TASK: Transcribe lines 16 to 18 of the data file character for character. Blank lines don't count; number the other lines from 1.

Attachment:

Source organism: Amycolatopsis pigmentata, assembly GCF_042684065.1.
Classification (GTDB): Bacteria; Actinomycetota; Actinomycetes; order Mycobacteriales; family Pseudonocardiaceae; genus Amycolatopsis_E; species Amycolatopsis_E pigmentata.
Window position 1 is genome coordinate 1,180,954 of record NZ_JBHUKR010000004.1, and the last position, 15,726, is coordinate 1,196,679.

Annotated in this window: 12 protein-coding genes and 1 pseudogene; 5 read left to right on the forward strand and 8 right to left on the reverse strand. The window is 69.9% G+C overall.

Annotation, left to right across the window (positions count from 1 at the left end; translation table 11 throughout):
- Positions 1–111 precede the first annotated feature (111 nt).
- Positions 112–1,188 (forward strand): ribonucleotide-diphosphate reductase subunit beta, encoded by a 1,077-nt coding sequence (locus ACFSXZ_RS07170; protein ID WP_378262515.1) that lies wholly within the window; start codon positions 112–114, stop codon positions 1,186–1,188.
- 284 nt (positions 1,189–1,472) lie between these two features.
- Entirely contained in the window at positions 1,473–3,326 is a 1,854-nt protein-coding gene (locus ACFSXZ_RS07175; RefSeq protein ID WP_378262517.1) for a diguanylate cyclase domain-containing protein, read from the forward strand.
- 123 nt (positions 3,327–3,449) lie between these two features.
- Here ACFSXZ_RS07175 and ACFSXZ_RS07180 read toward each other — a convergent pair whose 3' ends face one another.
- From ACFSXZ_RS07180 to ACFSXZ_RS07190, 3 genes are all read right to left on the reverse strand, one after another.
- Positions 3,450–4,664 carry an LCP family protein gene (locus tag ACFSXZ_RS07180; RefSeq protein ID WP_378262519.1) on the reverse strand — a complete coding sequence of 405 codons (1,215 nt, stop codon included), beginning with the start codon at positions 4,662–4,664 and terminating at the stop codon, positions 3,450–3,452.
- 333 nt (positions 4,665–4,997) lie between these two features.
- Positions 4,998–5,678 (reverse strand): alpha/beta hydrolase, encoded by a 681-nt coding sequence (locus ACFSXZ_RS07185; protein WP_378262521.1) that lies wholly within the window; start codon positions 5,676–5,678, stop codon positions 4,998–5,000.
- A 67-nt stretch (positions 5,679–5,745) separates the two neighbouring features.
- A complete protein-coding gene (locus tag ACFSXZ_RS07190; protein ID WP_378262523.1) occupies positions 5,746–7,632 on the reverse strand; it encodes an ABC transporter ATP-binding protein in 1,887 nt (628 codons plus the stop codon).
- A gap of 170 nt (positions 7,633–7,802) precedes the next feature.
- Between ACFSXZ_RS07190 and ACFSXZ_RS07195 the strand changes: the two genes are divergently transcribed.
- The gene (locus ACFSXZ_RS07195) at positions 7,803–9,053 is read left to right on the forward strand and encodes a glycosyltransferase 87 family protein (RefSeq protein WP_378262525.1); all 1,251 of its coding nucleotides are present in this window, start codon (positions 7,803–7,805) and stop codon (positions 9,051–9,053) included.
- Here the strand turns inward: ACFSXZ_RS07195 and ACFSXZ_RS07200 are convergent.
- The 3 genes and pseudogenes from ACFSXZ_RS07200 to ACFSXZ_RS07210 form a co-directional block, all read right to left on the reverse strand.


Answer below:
- A 67-nt stretch (positions 5,679–5,745) separates the two neighbouring features.
- A complete protein-coding gene (locus tag ACFSXZ_RS07190; protein ID WP_378262523.1) occupies positions 5,746–7,632 on the reverse strand; it encodes an ABC transporter ATP-binding protein in 1,887 nt (628 codons plus the stop codon).
- A gap of 170 nt (positions 7,633–7,802) precedes the next feature.